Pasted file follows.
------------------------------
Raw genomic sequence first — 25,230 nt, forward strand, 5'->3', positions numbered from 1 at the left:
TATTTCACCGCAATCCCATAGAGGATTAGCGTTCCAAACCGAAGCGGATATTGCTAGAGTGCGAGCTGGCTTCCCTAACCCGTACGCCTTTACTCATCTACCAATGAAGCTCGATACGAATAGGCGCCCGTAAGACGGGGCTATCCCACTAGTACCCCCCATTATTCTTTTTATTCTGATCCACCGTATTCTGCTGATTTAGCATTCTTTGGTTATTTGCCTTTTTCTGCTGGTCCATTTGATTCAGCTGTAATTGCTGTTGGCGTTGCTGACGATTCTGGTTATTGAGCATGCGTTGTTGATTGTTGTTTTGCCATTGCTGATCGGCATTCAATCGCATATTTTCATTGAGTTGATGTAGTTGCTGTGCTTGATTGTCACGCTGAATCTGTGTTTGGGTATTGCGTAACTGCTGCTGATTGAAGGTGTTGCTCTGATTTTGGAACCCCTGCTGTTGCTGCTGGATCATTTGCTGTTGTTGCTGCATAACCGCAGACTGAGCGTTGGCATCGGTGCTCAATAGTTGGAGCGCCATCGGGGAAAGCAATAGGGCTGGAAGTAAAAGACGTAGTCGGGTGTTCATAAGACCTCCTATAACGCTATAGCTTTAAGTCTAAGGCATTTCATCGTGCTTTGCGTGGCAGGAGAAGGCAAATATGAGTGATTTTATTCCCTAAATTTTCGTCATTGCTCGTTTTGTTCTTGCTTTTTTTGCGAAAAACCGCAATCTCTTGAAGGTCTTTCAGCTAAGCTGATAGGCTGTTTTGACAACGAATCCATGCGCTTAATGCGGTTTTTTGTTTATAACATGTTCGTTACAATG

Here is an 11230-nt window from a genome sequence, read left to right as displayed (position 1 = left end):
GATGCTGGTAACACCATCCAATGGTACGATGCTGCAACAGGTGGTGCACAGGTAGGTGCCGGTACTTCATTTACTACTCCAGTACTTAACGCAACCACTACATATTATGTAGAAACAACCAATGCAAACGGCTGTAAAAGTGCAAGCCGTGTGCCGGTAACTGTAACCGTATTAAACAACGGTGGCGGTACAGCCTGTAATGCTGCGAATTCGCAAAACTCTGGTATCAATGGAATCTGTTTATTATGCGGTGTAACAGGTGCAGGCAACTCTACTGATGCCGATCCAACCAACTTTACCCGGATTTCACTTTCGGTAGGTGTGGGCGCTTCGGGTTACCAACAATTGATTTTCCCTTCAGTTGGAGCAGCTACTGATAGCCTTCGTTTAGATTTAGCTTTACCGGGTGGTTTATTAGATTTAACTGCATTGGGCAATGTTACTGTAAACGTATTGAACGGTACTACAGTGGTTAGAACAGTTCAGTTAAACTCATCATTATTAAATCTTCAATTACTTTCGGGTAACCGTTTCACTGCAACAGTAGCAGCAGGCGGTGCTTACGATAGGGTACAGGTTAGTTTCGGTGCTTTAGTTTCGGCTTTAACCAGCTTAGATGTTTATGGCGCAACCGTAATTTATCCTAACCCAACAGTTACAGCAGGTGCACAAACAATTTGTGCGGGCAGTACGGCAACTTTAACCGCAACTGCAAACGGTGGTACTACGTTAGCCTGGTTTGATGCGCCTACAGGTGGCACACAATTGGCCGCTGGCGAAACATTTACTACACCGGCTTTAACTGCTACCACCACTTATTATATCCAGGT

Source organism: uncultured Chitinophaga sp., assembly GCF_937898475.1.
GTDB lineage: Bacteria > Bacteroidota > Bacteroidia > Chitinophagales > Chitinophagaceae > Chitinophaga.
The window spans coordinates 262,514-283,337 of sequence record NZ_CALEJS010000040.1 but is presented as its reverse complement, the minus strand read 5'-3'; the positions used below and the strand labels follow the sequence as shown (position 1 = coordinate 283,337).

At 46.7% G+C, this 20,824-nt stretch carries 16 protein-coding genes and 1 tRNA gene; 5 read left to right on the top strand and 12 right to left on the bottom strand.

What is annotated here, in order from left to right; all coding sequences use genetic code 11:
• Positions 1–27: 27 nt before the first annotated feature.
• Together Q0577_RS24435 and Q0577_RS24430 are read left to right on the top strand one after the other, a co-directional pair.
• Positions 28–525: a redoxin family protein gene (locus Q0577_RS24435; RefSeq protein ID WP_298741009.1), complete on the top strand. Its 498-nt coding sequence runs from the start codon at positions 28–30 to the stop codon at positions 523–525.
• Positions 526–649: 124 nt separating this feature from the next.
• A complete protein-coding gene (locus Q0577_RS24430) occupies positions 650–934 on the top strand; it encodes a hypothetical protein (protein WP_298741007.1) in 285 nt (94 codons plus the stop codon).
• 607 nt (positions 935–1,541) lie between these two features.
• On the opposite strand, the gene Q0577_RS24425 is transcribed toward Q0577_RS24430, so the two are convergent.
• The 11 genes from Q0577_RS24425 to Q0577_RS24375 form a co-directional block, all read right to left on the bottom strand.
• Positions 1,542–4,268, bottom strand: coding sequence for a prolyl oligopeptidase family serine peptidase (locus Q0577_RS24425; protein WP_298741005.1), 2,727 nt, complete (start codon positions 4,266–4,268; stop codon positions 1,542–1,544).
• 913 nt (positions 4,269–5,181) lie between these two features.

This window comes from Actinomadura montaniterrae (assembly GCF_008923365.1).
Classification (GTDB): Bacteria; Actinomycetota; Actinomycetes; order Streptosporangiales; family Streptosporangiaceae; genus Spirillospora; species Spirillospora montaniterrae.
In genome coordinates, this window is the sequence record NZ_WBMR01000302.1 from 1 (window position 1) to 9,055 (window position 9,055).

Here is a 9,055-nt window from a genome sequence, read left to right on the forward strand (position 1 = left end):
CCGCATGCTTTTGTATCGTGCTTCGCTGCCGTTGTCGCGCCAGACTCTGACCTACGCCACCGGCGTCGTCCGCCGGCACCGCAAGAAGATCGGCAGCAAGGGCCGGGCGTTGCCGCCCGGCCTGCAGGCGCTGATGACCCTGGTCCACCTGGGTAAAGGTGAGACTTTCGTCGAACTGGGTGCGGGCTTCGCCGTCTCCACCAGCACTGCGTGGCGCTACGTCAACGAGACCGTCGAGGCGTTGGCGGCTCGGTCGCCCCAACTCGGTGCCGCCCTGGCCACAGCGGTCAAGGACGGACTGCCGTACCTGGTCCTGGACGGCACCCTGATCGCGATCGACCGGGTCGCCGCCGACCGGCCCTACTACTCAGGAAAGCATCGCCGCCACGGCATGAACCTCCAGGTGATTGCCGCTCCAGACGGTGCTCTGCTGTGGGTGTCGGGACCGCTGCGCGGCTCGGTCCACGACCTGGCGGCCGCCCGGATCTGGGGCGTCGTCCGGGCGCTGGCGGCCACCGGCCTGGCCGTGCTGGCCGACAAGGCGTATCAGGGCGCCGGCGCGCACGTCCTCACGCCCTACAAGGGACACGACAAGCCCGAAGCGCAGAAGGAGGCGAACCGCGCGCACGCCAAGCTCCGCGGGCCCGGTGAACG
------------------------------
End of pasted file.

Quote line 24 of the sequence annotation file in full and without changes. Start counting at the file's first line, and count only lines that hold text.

CCGCATGCTTTTGTATCGTGCTTCGCTGCCGTTGTCGCGCCAGACTCTGACCTACGCCACCGGCGTCGTCCGCCGGCACCGCAAGAAGATCGGCAGCAAGGGCCGGGCGTTGCCGCCCGGCCTGCAGGCGCTGATGACCCTGGTCCACCTGGGTAAAGGTGAGACTTTCGTCGAACTGGGTGCGGGCTTCGCCGTCTCCACCAGCACTGCGTGGCGCTACGTCAACGAGACCGTCGAGGCGTTGGCGGCTCGGTCGCCCCAACTCGGTGCCGCCCTGGCCACAGCGGTCAAGGACGGACTGCCGTACCTGGTCCTGGACGGCACCCTGATCGCGATCGACCGGGTCGCCGCCGACCGGCCCTACTACTCAGGAAAGCATCGCCGCCACGGCATGAACCTCCAGGTGATTGCCGCTCCAGACGGTGCTCTGCTGTGGGTGTCGGGACCGCTGCGCGGCTCGGTCCACGACCTGGCGGCCGCCCGGATCTGGGGCGTCGTCCGGGCGCTGGCGGCCACCGGCCTGGCCGTGCTGGCCGACAAGGCGTATCAGGGCGCCGGCGCGCACGTCCTCACGCCCTACAAGGGACACGACAAGCCCGAAGCGCAGAAGGAGGCGAACCGCGCGCACGCCAAGCTCCGCGGGCCCGGTGAACG